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Northern Ireland: Phase-out of dental amalgam by 2030 unworkable

31 March 2021


BDA Northern Ireland has urged the European Commission to reconsider their plan for a full phase-out of amalgam by 2030. We believe a phase-down, rather than a phase-out, is the only viable way forward that can avoid destabilising health systems already under considerable strain, and exacerbating health inequalities.


A report by the European Commission to the European Parliament and Council claims that the phase-out of dental amalgam - the largest remaining intentional use of mercury in the EU –"is technically and economically feasible before 2030". 


Despite the UK having left the EU, under the Northern Ireland Protocol, European proposals on amalgam would apply to Northern Ireland, but not to England, Scotland or Wales.

 

We, alongside our colleagues in the Council of European Dentists and the FDI World Dental Federation, support a phase-down approach to dental amalgam use. However, dentists must continue to have the full range of restorative materials at their disposal, and at present there is no direct replacement for amalgam for durability, cost-effectiveness and ease of use. 


Alternative materials are also much less extensively researched for their impact on the environment and direct effects on human health.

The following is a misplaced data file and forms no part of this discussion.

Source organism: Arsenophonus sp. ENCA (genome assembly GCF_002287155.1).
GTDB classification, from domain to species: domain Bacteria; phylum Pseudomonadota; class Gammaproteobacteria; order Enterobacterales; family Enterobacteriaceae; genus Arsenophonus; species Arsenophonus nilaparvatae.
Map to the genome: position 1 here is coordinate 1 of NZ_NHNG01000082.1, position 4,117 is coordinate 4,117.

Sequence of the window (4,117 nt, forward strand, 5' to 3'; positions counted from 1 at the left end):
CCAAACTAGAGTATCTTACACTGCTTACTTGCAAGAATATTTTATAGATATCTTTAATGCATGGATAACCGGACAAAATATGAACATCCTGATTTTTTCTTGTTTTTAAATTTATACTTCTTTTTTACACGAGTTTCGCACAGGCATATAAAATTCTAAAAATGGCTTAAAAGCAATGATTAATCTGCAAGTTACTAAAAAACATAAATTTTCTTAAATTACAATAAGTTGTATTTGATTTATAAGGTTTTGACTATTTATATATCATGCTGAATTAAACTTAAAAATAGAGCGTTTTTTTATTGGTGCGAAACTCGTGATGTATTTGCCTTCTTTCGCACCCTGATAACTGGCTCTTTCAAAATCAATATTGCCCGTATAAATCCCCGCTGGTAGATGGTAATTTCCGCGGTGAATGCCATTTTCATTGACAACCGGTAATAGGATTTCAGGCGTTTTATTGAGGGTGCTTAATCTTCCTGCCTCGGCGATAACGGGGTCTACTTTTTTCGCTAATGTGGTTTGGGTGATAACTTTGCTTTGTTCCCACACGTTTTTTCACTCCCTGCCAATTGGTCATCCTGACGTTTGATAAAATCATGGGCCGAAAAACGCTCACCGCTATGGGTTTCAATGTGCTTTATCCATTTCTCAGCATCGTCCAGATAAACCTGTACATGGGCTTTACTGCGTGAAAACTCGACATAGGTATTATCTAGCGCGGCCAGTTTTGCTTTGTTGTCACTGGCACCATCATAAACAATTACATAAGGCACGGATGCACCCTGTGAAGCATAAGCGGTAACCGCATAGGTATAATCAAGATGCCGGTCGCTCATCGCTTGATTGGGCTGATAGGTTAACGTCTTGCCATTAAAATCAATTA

COVID has dramatically altered the dental landscape, meaning that the feasibility study undertaken pre-pandemic must be reviewed in respect of the different context we find ourselves in. A phase-down, not phase-out of dental amalgam is the only viable way forward. This will avoid destabilising health systems already under considerable strain, and exacerbating health inequalities. We also want to see an increased focus on prevention, as well as additional research into mercury-free alternative materials.


We are concerned about many aspects of the feasibility study undertaken by Deloitte that underpins the basis of these phase-out proposals, not least the data being incomplete. Any move to phase out dental amalgam as a low-cost restorative material will have the greatest impact on those most disadvantaged patients, increasing inequalities. These issues go to the heart of the right to access affordable healthcare, and must be properly considered in a full impact assessment. 

   

Our response urges the EU to take a more considered phase-down approach to what is a largely environmental issue. 


Regardless of what happens, this serves as an important reminder of the need for governments closer to home to step up on prevention. We will continue to liaise with officials to mitigate any impact of these developments on the profession.